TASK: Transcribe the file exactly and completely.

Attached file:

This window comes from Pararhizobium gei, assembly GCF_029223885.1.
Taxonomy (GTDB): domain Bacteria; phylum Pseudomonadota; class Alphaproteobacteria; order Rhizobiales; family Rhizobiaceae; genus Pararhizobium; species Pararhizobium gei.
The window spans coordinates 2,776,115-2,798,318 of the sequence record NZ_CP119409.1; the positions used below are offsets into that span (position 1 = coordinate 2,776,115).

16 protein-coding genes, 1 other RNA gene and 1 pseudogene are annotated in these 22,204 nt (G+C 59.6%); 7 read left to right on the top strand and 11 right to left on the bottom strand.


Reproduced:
This window comes from Pararhizobium gei, assembly GCF_029223885.1.
Taxonomy (GTDB): domain Bacteria; phylum Pseudomonadota; class Alphaproteobacteria; order Rhizobiales; family Rhizobiaceae; genus Pararhizobium; species Pararhizobium gei.
The window spans coordinates 2,776,115-2,798,318 of the sequence record NZ_CP119409.1; the positions used below are offsets into that span (position 1 = coordinate 2,776,115).

16 protein-coding genes, 1 other RNA gene and 1 pseudogene are annotated in these 22,204 nt (G+C 59.6%); 7 read left to right on the top strand and 11 right to left on the bottom strand.